For me the power of Jewish time is in a clever design which manages to take us through cycles to help us live better. We have time set aside to mourn, so that we might learn to live again, time set aside to repent, so that we might do better and get on with living right, time set aside to go on all sorts of journeys, and time to rest so that we might engage and work better for the rest of the week. Likewise this year long Shmita isn't really about the year we live it, but about living better in the other 6 years. I have come to think of it as a sort of refresh button (as Shabbat is) which is just as much about the productivity and positive living it engenders after it's observance as much as the year itself.
So this Rosh Hashanah is as special if not more special than last year when we began our special Shmita year... This year is the start of the fertile period, when we engage, when we produce, when we think about how the Shmita year has changed us and what that will mean in how we live. It is a time to start making plans; where do we want to be in 6 years time? What do we want to have changed when the next fallow year rolls around? The time is now- let's go get fruitful!
Shanah tovah (happy new year!) 

PS The first thing I'm buying after my 'fast' is underwear :) 

Sunday, 16 August 2015

Back to basics

This weekend it was the beginning of the month of Elul, the last month of this special Shmita year before the Jewish New Year, Rosh Hashannah, heralds the start of our next 7 year cycle (it's not all about this final year!)
So to celebrate we urbanites treated our family to a visit to a pick-your-own farm, returning with an excited and grubby toddler, not to mention a glut of strawberries, Swiss chard, sweet corn, blackberries, courgettes and onions. We would never have purchased as many strawberries as we picked and then bought, so I will be cooking a lot this week, but then coping with local seasonal gluts feels like good Shmita practice.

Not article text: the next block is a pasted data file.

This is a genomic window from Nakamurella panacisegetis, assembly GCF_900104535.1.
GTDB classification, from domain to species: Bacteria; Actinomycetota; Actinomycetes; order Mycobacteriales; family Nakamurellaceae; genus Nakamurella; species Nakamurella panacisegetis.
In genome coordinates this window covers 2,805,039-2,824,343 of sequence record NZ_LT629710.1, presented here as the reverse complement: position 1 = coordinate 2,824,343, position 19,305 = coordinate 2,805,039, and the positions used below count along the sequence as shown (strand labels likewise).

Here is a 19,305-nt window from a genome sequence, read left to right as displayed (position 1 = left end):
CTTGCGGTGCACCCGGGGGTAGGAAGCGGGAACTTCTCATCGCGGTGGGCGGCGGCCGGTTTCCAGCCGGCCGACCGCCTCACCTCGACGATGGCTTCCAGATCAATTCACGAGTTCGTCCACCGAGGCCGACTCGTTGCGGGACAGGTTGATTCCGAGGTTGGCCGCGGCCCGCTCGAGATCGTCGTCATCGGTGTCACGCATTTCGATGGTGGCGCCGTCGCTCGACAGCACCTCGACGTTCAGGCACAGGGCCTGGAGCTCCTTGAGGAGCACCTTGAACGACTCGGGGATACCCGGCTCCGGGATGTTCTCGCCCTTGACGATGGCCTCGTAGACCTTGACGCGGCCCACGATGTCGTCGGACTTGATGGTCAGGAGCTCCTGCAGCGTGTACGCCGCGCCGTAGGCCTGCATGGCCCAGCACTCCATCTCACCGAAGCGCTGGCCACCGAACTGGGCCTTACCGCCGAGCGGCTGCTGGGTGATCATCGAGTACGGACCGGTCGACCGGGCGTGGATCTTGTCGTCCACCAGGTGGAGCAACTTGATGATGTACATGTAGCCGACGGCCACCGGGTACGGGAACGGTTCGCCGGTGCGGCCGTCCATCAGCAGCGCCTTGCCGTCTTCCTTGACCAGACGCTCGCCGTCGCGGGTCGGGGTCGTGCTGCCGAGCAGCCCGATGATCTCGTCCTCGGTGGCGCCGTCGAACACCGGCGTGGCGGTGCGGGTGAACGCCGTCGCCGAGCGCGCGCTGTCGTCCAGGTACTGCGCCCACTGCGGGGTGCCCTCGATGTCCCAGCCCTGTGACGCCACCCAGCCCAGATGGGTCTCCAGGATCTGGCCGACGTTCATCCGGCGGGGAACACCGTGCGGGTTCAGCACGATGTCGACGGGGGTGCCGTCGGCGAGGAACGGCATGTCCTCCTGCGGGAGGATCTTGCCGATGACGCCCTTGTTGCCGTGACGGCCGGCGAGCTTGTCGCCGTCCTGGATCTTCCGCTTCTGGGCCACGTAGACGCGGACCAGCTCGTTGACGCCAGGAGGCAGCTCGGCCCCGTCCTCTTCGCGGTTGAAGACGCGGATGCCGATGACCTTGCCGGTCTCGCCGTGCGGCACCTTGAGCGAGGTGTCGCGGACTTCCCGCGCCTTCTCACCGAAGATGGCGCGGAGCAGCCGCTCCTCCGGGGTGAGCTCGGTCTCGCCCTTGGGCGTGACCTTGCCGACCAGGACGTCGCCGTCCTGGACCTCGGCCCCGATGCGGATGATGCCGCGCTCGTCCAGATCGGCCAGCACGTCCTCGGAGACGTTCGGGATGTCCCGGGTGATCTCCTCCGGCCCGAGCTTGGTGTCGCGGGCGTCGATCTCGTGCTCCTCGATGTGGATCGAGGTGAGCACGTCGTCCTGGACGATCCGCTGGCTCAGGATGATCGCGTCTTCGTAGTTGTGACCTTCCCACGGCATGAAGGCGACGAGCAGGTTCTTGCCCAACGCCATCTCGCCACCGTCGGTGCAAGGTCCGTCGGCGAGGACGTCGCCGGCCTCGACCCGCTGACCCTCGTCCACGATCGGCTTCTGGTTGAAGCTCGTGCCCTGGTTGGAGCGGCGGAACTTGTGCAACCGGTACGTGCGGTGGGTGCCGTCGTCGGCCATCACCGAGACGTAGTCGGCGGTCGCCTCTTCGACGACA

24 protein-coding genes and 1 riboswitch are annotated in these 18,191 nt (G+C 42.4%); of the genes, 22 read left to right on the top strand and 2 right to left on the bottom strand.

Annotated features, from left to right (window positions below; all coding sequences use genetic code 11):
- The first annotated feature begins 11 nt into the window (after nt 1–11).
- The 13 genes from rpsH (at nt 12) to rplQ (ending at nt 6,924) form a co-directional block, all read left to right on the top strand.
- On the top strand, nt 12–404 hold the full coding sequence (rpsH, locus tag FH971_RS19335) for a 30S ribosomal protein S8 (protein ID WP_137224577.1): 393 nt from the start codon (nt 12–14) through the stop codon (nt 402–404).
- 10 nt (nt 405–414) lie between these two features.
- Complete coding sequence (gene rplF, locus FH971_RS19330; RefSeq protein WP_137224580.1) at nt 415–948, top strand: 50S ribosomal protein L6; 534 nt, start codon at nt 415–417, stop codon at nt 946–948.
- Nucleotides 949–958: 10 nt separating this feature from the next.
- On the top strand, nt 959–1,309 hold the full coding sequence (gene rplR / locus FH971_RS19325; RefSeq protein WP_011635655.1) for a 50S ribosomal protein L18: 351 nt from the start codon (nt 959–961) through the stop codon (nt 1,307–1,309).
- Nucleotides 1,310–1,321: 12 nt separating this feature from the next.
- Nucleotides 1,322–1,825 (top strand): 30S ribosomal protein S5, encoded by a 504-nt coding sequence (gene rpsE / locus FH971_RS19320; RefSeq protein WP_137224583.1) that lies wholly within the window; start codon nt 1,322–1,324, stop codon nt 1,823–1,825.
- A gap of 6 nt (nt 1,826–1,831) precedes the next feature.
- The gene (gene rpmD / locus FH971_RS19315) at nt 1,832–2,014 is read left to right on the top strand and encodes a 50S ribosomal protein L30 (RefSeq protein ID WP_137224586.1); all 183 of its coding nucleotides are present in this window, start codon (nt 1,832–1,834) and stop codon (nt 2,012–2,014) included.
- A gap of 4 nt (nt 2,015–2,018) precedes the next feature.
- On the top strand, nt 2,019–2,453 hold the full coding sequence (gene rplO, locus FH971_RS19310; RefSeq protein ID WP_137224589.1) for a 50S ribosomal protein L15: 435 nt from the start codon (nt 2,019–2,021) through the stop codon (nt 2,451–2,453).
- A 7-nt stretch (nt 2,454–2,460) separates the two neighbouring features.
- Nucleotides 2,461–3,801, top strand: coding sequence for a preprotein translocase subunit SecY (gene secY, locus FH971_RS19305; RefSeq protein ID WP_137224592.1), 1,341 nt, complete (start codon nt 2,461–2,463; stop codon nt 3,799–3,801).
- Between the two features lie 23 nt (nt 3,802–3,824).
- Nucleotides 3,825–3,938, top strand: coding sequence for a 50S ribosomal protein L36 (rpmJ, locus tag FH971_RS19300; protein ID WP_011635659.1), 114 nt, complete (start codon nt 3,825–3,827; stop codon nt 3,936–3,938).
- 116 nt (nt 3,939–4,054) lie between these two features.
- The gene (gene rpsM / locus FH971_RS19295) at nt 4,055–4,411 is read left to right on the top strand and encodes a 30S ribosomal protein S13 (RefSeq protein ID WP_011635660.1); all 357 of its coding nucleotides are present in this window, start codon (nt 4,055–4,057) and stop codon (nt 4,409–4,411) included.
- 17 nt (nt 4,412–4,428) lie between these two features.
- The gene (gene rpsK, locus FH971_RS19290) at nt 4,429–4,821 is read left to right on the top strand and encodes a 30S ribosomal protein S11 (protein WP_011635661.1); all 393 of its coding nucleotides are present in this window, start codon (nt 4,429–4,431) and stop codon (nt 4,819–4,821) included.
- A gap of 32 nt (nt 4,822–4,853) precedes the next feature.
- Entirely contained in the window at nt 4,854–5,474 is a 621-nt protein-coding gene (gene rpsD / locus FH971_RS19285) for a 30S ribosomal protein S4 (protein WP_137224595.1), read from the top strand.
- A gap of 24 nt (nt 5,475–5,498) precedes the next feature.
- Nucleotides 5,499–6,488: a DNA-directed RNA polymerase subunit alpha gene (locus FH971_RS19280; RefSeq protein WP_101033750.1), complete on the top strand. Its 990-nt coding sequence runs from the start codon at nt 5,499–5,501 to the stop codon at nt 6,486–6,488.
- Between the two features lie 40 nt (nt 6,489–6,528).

The part that shouldn't have surprised me but did was just how tasty the produce was. We often feel like we suffer in the UK with inferior fresh goods, but the strawberries were better than any imported from Morocco, and I have never eaten corn so sweet. When I blessed God for the produce of the earth before biting into it, I had no idea of how conscious of that goodness it would make me through taste alone. A timely reminder, really, that Shmita would have been a powerful way to connect with what the land did and didn't produce. And to appreciate bounty when you did have it (presumably in the years after Shmita). As we agricultural tourists skipped through the fields today, it was really the exception that proves the rule of our increasing distance from our food sources. Whether it is the careful ignorance we allow ourselves about meat production, or the thousands of miles we will ship food so that we can eat strawberries in December. We may grow a few tomatoes or courgettes but very few of us have the time or ability to fully live from our own produce or the patience to only eat local. Shmita for me has in many ways been a reminder of much of this, and a motivator to do a little better myself in how I consume,  and as this weekend demonstrated, it may mean limiting ones ingredients (or not!), yet for those things you can source closer to home, and eat within hours of picking, your taste buds will be rewarded! Sometimes the simpler, local life brings fun, time together, and even an appreciation of what your community can produce. And in a Shmita year, that community would have been truly essential.